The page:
One of the most challenging parts of any kind of hopscotch course has been balancing on one foot. When you jump from two feet, providing a sturdy base, onto one foot, then back onto two feet again. Landing and subsequently jumping off of the single leg has been tough. With most traditional hopscotch courses, there is a requirement of hopping on one leg through squares. When Bernard set up the first hopscotch course, he ended it with two single circles in the middle. Those single circles were meant for me to hop from one to the next using only my left leg. It turned out the balance wasn’t there for me to hop on a single leg. So, Bernard has gone back to alternating from a two-foot base, to one leg, then back onto both feet. The work will continue on improving my balance. The hope will be to achieve balance enough that hopping on one foot with control can be achieved. Ending each run through the course without the ability to balance on one foot at the end was slightly discouraging. But, finding the positive in achieving something new feels important. Being able to achieve any form of hopscotch is an improvement from lacking the ability in my youth.

Getting to the stage of training where we are working on the hopscotch course didn’t happen quickly. We have spent much of the last year working on balance and stability. The process of improving balance has seemed to be multi-dimensional. It began with working on movements like a birddog, which required beginning in a position of hands and knees, like a dog. The movement required extending the opposite arm and leg at the same time. So, if my right arm went forward, my left leg would extend back. The birddog was challenging when we began, but with improved balance became easier, so Bernard slowly increased the challenge of my balance exercises. Now, we have begun moving balance to balancing on one foot, by jumping onto one foot along with jumping off the same leg. Along with the birddog we worked my balance through lunging and reverse lunging. We worked other exercises where balance might have been a secondary target of the movement. A variety of movements seems to be required in achieving full body strength, balance, and coordinated movement. The process of improving balance has led to this activity which eluded me as a kid.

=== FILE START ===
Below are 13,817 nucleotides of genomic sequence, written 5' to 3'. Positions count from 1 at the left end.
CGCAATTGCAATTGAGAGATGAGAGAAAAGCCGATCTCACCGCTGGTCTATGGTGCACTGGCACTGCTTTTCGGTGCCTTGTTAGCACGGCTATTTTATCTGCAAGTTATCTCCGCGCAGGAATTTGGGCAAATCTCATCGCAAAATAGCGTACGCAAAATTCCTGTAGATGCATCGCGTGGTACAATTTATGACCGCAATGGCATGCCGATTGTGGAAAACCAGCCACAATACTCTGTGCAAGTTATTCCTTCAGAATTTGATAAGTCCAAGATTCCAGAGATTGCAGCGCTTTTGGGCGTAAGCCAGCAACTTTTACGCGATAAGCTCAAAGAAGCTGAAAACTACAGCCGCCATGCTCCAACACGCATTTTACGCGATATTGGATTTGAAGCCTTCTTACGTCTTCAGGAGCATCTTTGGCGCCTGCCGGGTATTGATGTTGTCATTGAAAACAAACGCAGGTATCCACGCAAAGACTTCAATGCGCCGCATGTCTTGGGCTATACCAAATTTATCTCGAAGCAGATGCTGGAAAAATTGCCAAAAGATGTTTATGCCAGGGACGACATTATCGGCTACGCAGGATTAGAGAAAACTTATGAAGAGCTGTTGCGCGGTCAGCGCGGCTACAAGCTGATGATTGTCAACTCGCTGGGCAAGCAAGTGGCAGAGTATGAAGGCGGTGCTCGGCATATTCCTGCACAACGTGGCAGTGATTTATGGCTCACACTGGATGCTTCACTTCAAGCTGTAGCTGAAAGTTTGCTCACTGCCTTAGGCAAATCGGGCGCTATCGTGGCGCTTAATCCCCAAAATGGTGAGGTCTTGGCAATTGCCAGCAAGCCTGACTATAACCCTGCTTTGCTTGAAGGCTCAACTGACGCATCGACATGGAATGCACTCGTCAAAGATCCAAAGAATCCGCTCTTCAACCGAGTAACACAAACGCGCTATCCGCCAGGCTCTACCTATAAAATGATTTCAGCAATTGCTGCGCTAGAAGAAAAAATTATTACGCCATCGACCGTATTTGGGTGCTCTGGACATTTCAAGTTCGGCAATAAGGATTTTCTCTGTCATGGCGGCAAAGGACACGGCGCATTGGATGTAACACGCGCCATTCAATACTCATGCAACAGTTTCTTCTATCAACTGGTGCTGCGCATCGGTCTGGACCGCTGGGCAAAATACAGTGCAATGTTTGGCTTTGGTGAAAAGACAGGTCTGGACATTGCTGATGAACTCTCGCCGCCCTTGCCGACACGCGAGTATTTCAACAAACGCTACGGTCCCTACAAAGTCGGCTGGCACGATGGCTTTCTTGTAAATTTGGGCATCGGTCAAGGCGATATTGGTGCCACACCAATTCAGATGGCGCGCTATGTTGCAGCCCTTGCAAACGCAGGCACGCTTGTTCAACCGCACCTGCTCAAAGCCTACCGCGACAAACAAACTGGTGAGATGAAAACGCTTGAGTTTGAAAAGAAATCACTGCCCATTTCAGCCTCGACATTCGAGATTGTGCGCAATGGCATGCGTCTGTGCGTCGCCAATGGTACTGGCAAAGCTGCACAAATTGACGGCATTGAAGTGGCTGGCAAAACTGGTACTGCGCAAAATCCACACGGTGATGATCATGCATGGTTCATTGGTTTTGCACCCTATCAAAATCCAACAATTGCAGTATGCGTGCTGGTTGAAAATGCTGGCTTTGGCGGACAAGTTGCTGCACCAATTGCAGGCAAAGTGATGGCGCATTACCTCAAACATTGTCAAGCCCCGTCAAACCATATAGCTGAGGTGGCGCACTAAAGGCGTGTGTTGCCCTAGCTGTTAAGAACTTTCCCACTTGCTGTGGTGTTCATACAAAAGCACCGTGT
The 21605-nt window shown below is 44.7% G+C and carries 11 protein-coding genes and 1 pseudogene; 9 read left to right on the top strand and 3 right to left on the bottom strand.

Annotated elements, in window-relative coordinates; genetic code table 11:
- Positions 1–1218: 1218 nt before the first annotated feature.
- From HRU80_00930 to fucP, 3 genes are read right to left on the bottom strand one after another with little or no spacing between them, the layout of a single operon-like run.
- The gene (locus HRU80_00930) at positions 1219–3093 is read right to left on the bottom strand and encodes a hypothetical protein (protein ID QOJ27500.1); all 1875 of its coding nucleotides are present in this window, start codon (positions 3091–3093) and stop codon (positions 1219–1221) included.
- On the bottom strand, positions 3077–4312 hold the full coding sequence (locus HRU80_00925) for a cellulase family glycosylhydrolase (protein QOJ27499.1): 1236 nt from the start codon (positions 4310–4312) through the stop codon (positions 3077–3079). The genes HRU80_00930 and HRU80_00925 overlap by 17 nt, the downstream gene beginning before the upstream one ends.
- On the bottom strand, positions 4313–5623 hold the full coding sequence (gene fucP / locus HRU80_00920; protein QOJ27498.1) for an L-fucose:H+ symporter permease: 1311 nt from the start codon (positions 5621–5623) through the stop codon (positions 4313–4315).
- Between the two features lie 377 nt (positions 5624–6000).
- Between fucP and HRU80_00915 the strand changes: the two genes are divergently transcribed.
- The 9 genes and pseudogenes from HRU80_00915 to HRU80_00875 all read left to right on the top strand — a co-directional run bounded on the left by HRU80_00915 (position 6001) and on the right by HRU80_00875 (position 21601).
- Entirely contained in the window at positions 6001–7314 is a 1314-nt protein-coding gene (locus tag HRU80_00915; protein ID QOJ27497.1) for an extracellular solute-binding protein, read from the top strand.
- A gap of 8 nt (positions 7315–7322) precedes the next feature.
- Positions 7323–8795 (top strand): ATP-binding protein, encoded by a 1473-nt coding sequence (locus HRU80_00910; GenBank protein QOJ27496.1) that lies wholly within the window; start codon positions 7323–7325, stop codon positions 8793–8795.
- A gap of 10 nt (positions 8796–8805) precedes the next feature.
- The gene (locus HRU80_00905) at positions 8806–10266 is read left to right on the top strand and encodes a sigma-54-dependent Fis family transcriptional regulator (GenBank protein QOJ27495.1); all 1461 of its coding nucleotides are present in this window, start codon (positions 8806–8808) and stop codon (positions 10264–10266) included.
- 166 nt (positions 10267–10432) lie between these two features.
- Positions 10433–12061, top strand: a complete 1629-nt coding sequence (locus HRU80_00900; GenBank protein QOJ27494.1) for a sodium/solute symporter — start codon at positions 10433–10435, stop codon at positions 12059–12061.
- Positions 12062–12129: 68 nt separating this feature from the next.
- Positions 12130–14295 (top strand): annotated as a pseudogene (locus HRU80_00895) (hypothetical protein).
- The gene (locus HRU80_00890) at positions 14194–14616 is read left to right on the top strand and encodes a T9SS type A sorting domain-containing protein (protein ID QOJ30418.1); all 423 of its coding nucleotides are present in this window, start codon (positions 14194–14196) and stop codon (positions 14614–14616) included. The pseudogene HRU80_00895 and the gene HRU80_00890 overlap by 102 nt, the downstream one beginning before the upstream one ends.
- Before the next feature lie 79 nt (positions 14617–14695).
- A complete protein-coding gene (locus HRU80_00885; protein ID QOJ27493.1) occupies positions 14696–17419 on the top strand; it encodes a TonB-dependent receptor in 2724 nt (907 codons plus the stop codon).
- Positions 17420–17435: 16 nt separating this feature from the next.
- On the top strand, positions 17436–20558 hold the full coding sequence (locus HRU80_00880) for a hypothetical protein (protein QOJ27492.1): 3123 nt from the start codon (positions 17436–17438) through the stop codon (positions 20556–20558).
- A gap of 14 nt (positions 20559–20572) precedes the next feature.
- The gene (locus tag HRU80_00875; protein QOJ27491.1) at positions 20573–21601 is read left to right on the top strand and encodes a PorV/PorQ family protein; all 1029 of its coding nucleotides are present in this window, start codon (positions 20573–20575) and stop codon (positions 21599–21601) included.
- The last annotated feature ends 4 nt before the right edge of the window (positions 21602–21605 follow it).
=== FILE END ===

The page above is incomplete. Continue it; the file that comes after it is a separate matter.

Improving cerebral palsy seems to be about movement. The more movement we can incorporate into our lives, the better our challenge of cerebral palsy can become. Our ability to move doesn’t come as naturally to those of us impacted by the disability. So, it may require us to work more diligently on acquiring coordinated movement patterns. The more we practice coordinating our bodies, the easier a movement will be. Working on this hopscotch course would be a good example of working on a movement over time. We had to build strength and coordination through different exercises to begin. Eventually the balance and coordination was gained enabling me go through the hopscotch setup. I wanted to show how we have been doing it to this point. Then, hopefully show another video later on to give an example of the improvements we can make. It seems important to realize even with cerebral palsy improvement can be achieved. In my life, there have been points of wanting to give up. Thinking my life would be doomed because of my disability. But, in those times it becomes important to understand improvement is about the process. Even when it feels like the steps are small, they are still steps helping you get better. There will be a time when you achieve something you didn’t think possible and look back to see how all those little steps added up to something seemingly impossible.